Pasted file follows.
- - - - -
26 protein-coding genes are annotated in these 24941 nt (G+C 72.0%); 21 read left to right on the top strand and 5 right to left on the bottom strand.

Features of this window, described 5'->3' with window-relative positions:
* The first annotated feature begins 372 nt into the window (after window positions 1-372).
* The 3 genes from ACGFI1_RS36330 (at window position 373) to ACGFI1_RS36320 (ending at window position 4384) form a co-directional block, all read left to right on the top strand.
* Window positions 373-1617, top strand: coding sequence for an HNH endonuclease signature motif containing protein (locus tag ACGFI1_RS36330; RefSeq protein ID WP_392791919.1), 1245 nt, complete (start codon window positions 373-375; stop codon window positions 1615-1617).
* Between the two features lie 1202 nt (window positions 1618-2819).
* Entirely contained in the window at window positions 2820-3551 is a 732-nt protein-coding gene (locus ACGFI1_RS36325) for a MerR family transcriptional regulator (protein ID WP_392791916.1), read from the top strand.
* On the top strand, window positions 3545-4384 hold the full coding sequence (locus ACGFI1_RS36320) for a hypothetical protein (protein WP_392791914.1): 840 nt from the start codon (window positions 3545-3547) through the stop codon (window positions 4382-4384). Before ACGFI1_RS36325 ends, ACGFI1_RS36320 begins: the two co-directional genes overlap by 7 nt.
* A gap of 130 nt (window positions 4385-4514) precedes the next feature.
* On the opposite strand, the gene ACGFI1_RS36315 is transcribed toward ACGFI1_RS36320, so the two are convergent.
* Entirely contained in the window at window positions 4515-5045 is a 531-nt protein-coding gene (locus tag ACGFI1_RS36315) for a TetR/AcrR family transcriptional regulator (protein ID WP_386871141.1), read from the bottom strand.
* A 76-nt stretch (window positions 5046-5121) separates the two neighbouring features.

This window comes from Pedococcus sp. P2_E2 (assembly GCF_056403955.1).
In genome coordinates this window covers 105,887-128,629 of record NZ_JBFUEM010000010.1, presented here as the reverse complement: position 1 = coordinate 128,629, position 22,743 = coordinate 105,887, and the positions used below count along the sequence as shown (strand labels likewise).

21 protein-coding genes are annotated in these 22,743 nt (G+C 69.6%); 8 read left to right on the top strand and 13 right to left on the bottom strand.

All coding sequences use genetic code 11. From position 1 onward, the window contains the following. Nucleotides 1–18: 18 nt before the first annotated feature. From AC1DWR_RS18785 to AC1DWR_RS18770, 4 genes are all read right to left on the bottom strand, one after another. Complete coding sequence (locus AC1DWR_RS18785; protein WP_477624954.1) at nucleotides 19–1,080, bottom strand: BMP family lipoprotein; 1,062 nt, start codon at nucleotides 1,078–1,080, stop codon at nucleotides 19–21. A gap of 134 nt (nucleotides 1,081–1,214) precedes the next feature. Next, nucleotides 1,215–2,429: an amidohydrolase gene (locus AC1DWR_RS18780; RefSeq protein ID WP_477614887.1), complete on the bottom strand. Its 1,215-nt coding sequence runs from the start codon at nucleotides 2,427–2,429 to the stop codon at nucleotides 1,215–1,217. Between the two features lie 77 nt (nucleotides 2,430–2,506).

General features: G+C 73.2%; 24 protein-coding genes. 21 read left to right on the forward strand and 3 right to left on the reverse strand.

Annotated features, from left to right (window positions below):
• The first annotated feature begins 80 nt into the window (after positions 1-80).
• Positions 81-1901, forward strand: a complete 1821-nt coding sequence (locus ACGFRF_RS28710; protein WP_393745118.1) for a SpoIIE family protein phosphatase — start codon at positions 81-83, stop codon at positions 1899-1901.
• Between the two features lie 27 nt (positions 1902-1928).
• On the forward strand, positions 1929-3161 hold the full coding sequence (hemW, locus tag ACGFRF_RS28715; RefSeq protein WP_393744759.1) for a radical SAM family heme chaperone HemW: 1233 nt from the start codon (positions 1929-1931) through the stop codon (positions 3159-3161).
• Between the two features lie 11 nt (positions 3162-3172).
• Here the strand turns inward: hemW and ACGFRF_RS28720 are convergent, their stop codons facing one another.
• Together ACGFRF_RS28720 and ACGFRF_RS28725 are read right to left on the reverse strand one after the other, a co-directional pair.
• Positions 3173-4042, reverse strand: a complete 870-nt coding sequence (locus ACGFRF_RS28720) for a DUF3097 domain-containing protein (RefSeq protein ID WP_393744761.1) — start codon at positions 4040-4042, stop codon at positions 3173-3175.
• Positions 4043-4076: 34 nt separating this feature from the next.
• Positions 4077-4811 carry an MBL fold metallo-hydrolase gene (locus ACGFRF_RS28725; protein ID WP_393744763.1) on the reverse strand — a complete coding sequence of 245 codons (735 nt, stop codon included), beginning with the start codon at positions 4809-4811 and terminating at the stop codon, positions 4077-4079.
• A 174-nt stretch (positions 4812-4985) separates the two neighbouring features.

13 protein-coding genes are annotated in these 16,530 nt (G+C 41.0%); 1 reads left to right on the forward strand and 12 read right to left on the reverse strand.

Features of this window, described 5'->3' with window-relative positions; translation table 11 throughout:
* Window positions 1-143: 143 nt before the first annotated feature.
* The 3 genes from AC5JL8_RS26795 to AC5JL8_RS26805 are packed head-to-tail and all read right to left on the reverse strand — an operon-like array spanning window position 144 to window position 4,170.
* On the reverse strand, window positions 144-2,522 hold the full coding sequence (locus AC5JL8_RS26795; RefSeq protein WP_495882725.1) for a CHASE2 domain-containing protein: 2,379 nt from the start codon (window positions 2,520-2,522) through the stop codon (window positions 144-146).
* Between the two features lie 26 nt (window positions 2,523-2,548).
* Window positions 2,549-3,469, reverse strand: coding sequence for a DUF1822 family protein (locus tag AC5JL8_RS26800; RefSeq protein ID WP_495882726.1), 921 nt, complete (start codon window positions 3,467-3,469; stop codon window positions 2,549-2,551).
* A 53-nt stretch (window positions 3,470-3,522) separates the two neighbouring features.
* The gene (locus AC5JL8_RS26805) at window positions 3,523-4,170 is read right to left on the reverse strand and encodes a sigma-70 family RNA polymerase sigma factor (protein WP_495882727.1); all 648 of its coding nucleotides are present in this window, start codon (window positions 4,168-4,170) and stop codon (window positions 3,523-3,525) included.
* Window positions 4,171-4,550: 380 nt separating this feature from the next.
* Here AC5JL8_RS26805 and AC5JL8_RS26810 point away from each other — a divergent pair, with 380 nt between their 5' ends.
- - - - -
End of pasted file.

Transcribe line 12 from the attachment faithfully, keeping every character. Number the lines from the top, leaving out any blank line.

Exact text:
* A 76-nt stretch (window positions 5046-5121) separates the two neighbouring features.